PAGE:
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Despite only having seven US equities in our family portfolio, my wife and I closely monitor the S&P 500 Index and its prominent constituents.
In 2023, the US market is dominated by the noteworthy ‘Magnificent Seven’ mega-tech equities. However, given their soaring valuations, I am seeking value elsewhere within US companies.
Two US Equities That Appear Undervalued
During my pursuit for undervalued US equities, two well-known names unexpectedly caught my attention. I currently possess one share, while the other I greatly desire. Here are the two segments that have fallen behind:
1. The target is facing difficulties
Back in July 2022, my wife and I acquired shares in a retail powerhouse, Target Corporation (NYSE:TGT), for $156.44 each.
Regrettably, Target’s share price has experienced a considerable decline since then. As I write this, it stands at $110.45, resulting in a total estimated valuation of $50.7 billion. Thus far, we have suffered approximately a 30% loss on our initial investment. Ouch.
Over the course of one year, this US equity has witnessed a depreciation of 27.9%. Nonetheless, over a five-year period, it has demonstrated growth of 30.5% (excluding dividends in both cases).
If I possessed surplus funds, I would gladly acquire additional Target stock today. This is mainly due to the fact that it trades at an attractive price-to-earnings (P/E) ratio of 15.1, resulting in an annual earnings yield of 6.6%. This valuation is significantly lower than the wider US stock market.
Moreover, Target shares offer a comparatively high annual dividend yield of 4%. This dividend coverage is approximately 1.7 times the earnings, providing a margin of safety.
Presently, Target is confronting several considerable challenges, which include decelerating sales growth, declining earnings, and a surge in thefts plaguing their stores. Despite these issues, I remain optimistic about a sustained improvement in their prospects, and therefore, we will steadfastly retain our Target shares.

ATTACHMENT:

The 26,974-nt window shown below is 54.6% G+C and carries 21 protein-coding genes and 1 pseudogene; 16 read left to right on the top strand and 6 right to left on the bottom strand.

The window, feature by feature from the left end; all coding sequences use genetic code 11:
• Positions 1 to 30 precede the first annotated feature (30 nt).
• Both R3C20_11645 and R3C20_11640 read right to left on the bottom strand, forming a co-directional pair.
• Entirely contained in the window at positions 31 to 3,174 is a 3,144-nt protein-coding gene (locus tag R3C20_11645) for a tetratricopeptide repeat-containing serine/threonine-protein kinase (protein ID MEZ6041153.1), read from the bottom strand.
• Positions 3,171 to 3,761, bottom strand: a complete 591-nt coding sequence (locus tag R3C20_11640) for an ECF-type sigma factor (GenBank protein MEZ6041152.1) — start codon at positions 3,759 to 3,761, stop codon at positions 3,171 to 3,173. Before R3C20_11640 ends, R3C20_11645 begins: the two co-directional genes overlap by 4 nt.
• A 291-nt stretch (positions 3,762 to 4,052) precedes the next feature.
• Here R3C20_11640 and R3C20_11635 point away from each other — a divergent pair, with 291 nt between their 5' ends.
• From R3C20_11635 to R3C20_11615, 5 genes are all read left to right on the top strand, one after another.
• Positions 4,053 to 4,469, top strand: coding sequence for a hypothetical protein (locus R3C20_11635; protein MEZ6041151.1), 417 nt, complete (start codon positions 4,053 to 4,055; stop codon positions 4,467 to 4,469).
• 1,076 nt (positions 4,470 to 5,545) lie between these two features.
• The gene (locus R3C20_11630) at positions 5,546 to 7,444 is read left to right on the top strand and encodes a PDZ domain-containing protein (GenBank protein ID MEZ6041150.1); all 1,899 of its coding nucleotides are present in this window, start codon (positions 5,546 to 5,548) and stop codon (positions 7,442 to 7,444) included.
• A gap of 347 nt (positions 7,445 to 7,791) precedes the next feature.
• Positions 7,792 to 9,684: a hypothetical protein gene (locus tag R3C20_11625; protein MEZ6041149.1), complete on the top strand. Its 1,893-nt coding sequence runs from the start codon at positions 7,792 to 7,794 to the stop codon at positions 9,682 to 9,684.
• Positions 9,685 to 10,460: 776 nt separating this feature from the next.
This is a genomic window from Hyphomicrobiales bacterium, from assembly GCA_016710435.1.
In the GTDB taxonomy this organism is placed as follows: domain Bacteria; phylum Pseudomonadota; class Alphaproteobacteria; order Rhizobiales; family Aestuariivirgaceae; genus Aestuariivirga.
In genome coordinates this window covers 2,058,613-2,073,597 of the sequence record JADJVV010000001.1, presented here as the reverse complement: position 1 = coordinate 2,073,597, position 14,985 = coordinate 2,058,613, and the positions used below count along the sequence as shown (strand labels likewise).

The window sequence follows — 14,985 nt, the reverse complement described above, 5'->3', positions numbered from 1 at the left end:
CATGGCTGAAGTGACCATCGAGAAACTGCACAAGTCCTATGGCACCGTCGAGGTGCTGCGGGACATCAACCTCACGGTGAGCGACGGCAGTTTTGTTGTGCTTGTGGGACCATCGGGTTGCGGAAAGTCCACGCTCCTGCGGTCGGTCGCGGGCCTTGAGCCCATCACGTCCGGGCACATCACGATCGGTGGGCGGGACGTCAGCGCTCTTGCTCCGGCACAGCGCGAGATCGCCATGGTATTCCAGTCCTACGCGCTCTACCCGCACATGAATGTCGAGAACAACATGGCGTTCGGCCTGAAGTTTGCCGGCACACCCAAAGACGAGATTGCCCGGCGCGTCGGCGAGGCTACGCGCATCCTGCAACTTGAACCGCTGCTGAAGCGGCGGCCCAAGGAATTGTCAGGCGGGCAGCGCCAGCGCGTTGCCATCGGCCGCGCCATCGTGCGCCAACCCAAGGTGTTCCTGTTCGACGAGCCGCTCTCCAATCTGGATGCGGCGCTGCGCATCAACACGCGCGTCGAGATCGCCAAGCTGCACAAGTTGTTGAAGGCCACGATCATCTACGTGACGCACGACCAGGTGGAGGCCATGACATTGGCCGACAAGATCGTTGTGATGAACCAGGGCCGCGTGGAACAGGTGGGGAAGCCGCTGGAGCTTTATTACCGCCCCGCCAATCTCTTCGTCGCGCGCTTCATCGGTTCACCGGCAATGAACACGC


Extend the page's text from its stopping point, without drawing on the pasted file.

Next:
2. Bank of America’s downturn
Among the largest US banks, Bank of America Corporation (NYSE:BAC) holds the second position. However, while the US economy has exceeded expectations in 2023, their stocks are experiencing a decline.
As of my writing, BOA stock is trading at $27.27, valuing the bank at $216.8 billion. This represents only a 7.1% increase above the 52-week high of $25.46, set on October 6. Over the span of one year, the shares have fallen by 11.1%, and over five years, their value has diminished by 4.2%. Quite concerning.
At present, in comparison to sector ratings and the broader US market, this equity appears very attractively priced to me. It trades at a modest multiple of 7.9 times earnings, resulting in an annual earnings yield of 12.7%.
Furthermore, the company boasts one of the highest dividend yields among colossal US corporations. What’s even more enticing is that this cash yield of 3.5% per year covers the earnings by 3.6 times. Sounds impressive, doesn’t it?
One pressing issue for US lenders is the considerable slowdown in loan growth, which has persisted for an extended period of time. Additionally, investors are troubled by substantial paper losses stemming from the extensive ‘hold to maturity’ bond portfolios held by banks. Moreover, in the event of an economic downturn in the US, loan losses and bad loans will inevitably escalate.
Despite these concerns, if I possessed some disposable funds, I would unquestionably acquire both of these US equities today!
The post I Think 2 US Stocks Have Fallen Too Much appeared first on The Motley Fool UK.
Cliff D’Arcy possesses an economic interest in shares of Bank of America Corp. and Target Corp. Bank of America is an advertising partner of Motley Fool company The Ascent. The Motley Fool UK does not have any position in any stocks mentioned. The views expressed regarding the mentioned companies in this article are those of the author and may differ from the official recommendations provided in our membership services, such as Share Advisor, Hidden Winners, and Pro. Here at The Motley Fool, we advocate considering a wide range of insights as it can enhance our abilities as investors.
Motley Fool UK 2023